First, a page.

|Arfin Khan, MAS; Grant, K; Beierkuhnlein, C; Kreyling, J; Jentsch, A: Climatic extremes lead to species-specific legume facilitation in an experimental temperate grassland, Plant and Soil, 379(1-2), 161-175 (2014), doi:10.1007/s11104-014-2050-8|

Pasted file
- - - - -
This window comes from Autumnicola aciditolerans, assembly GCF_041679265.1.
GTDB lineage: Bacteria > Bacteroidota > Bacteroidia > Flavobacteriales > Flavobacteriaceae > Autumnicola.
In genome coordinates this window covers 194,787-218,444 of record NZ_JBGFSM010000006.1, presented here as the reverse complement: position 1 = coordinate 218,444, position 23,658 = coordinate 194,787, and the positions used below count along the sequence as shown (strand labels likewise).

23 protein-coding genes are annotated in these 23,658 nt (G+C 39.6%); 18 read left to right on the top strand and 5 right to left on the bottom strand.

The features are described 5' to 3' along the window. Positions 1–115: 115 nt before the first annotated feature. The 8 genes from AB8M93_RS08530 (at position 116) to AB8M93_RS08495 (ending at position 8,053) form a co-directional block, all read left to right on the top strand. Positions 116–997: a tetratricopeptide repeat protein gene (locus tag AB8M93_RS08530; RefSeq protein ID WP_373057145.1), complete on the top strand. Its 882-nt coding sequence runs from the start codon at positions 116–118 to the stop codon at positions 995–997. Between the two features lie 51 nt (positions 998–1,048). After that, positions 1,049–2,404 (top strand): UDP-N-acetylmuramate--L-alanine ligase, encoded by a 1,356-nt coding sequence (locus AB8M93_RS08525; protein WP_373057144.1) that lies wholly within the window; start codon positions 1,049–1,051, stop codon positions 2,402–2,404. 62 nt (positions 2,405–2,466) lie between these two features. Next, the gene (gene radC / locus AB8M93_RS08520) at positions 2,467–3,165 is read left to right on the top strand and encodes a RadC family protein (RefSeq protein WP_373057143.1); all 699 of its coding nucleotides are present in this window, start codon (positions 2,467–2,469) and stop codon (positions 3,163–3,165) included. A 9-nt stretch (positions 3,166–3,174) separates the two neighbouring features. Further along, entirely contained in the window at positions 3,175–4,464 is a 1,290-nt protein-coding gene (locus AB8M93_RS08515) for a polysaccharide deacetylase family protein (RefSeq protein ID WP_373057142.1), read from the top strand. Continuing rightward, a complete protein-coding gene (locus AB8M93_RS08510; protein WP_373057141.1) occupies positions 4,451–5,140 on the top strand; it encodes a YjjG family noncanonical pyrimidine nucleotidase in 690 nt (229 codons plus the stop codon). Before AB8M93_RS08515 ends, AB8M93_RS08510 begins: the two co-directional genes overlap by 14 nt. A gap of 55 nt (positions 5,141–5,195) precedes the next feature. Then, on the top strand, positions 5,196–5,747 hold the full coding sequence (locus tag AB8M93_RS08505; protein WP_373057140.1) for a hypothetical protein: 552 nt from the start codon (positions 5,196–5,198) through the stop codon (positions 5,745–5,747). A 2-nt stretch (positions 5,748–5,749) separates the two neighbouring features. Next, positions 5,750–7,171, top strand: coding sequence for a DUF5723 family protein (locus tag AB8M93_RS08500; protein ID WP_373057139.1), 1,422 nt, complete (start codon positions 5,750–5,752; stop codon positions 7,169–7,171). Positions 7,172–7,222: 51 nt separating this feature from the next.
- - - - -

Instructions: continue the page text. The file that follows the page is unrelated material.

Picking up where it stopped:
Background Nitrogen-fixing legumes are key species in grassland ecosystems, as their ability to fix atmospheric nitrogen can facilitate neighboring plants. However, little is known about the fate of this legume effect in the face of extreme weather events, which are increasingly expected to occur. Methods Here, we examined experimentally how the presence of a legume modifies above-ground net primary production (ANPP) and nitrogen supply of neighboring non-legumes under annually recurrent pulsed drought and heavy rainfall events by comparing responses of three key species in European grassland versus without legume presence over 4 years. Results Legume presence facilitated community productivity of neighboring non-legumes under ambient weather conditions and also under experimental heavy rainfall. However, no facilitation of community productivity by the legume was found under experimental drought. Productivity of the three target species responded species-specifically to legume presence under different weather conditions: Holcus lanatus was facilitated only under control conditions, Plantago lanceolata was facilitated only under heavy rainfall, and Arrhenatherum elatius was facilitated irrespective of climate manipulations. The legume effects on δ15N, leaf N concentration, and N uptake were also species-specific, yet irrespective of the climate manipulations. The data suggest that the missing legume effect on community productivity under the pulsed drought was rather caused by reduced N-uptake of the target species than by reduced N-fixation by the legume. Conclusions In contrast to heavy rain, the presence of a legume could not effectively buffer community ANPP against the negative effects of extreme drought events in an experimental temperate grassland. Facilitation also depends on the key species that are dominating a grass land community.
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